This exposed me to a non-trivial amount of rather dubious narratives that were (and some still are) presented as some sort of indisputable truth. For instance, in my teens I genuinely believed the major car publications’ narrative about a leftist conspiracy led by evil trade unionists and the hard-left populists of PASOK‘ and aided by the ‘unpatriotic communists that aimed to Continue reading “The Phantom Joint Venture – Part One”
Citroën suffocated France’s oldest carmaker in what seemed a needless fashion. Could it have ended differently?
At the official June 1963 presentation of what would be Panhard’s last new car introduction – the 24 – Jean-Pierre Peugeot was among the attendees. Having inspected the new car he took CEO, Jean Panhard aside and said to him: “How fortunate you are to have such talented designers – we’re forced to Continue reading “(Dis)missed Opportunity”
The news earlier this week that JLR cancelled its Jaguar XJ programme, believed to have been close to production-readiness was greeted with varying degrees of dismay by the commentator and enthusiast community. Many questioned the financial logic of taking such drastic action so late in the developmental programme, suggesting that such profligacy was madness.
Whether folly or expediency, it was certainly not unique, BLMC rather notably electing to cancel the Rover P8 programme at huge expense in 1971, for example. However, perhaps the most glaring and possibly the most financially damaging instance was that of Citroën, when in April 1967, President, Pierre Bercot took the decision to Continue reading “F is for Failure”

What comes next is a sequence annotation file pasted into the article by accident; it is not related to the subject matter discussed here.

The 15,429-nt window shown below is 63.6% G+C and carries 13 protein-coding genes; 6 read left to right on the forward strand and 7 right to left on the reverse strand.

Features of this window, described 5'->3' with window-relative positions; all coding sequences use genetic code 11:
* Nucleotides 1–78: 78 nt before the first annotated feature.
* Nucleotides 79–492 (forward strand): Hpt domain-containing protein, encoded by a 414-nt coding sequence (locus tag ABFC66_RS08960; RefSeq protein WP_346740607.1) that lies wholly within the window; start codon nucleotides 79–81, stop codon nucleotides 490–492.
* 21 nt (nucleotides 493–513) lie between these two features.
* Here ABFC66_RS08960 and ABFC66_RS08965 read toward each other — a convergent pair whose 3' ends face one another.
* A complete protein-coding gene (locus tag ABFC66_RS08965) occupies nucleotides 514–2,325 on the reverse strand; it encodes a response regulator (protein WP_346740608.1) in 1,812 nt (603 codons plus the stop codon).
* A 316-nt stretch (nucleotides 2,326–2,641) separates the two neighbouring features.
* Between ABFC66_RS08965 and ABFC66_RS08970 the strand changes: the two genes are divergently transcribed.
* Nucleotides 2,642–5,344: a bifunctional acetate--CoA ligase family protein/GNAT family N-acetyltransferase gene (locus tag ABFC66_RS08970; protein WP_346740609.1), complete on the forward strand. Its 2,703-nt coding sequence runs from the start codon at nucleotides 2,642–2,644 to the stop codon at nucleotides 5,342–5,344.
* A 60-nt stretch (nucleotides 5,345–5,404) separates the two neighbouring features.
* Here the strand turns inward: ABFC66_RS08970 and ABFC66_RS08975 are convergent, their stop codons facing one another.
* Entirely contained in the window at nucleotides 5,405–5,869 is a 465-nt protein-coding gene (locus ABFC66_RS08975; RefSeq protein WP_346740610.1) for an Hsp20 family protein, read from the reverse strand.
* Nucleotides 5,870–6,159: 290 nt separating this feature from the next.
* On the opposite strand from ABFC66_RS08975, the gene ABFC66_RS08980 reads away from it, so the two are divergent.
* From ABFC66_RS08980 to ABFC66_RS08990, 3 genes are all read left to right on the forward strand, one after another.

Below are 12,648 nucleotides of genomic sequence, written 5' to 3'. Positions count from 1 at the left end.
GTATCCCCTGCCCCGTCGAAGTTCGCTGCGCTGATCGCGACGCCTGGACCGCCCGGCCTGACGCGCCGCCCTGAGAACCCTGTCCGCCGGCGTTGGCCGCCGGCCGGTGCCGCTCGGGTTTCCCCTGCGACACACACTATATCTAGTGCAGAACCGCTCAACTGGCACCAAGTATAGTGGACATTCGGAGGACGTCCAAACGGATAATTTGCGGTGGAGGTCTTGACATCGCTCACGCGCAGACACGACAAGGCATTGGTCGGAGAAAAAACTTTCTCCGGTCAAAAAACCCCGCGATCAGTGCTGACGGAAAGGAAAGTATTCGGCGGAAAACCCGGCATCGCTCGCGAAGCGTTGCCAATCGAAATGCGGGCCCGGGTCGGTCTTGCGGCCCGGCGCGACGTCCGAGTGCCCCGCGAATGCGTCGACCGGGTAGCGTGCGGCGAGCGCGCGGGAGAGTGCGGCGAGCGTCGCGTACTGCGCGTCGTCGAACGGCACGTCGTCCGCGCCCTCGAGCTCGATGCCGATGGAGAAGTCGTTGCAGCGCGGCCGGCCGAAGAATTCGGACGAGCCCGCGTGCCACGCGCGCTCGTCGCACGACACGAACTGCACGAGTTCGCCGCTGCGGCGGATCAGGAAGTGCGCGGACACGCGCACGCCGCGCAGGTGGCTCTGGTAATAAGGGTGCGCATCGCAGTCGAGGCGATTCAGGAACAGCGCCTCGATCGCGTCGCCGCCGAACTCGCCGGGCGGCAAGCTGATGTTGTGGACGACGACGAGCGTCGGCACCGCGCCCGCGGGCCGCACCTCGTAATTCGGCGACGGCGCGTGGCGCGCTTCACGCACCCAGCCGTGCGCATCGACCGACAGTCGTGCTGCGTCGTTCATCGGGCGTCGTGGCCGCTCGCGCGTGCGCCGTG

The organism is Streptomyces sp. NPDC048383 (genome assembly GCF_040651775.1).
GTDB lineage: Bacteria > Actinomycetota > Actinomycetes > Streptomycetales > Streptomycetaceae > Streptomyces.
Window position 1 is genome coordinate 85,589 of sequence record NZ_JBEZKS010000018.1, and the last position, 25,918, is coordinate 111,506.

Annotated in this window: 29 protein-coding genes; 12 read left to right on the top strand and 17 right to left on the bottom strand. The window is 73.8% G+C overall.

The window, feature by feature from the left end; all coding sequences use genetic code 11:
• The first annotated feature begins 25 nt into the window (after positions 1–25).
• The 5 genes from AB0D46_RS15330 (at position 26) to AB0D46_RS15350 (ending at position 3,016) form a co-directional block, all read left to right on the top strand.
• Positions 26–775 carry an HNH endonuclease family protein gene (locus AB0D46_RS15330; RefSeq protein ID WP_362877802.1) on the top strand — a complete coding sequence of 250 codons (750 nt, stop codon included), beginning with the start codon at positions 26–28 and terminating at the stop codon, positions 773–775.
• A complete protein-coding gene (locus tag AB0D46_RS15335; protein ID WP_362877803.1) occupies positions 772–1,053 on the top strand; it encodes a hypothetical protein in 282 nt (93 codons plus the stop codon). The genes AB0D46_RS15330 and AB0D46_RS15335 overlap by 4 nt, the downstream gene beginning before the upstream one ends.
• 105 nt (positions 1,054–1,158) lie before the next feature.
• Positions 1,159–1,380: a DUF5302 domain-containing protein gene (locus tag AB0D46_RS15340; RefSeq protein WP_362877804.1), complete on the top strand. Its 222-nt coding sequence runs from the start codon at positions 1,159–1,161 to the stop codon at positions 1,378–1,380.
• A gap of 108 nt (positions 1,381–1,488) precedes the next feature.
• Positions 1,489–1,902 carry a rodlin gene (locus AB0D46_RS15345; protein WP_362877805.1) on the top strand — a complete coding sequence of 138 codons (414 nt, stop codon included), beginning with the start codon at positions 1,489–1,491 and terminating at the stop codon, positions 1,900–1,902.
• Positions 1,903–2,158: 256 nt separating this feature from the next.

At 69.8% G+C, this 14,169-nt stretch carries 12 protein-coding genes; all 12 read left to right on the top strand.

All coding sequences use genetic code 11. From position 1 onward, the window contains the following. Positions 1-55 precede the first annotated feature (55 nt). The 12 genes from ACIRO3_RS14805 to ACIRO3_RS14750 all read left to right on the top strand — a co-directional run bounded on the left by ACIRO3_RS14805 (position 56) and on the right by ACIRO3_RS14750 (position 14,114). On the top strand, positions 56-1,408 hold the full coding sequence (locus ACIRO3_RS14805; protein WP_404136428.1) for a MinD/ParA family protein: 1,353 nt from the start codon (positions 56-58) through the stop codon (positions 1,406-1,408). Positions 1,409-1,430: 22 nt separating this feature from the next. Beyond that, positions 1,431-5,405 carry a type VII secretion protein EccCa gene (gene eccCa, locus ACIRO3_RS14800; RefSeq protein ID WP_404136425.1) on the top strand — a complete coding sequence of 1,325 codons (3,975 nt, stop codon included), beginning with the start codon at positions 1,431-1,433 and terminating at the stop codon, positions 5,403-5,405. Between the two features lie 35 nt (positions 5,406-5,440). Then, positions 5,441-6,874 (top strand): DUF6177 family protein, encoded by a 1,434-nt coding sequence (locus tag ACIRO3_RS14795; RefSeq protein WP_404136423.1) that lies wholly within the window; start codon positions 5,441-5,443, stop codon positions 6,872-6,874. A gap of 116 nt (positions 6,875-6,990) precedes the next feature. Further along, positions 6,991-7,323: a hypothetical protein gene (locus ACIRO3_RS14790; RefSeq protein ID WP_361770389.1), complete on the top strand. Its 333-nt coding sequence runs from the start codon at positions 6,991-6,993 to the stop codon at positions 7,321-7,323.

A brief, meteoric rise and sudden precipitous fall.
While there may have been some discord as to the conceptual nature of Citroën’s 1970 flagship, the matter of its style appears to have been more assured. Certainly, there are few observers who could cogently argue that the SM’s styling was not a success – indeed it remains probably the car’s defining feature – still a futurist marvel, despite a half-century having elapsed since its introduction.
Within Citroën’s Bureau d’Études, the Style Centre was hidden away in an unkempt and dingy section of the Rue de Théàtre facility. Overseen by longstanding Citroën design chief, Flaminio Bertoni, he alongside his small team of fellow designers and put upon artisans would work largely in seclusion, without much by way of recognition.
Originally training as an architect at the Ecole des Beaux arts in Amiens, Robert Opron joined Citroën’s style centre in 1962. He quickly developed a rapport with the mercurial Bertoni, the two men sharing mutual interests in art, cuisine and culture. Opron was said to be devastated when in 1964, he learned of his sudden and premature demise.
Observing 50 year old events through modern eyes can make for a faulty tool, yesterday’s visions of the future tending to appear somewhat naive to twenty-first Century sensibilities – as much a consequence of socio-economic factors, evolving customer tastes, not to mention the relentless march of time itself. Few carmakers have done more to define the modern automobile than Automobiles Citroën – especially during the post-war era – not simply in design, but also in terms of systems engineering, in particular its widespread adoption of aviation-inspired, engine-driven hydraulics.
If only Citroën could have made a car as technologically and stylistically advanced, as resolutely modern as the 1970 SM, it could only have done so during this fecund (some might say profligate) period of their history. Today, the SM still appears thrillingly futuristic, yet the future to which it spoke so promisingly seems more the subject of fond regret; one where to Continue reading “The New Frontier : [Part One]”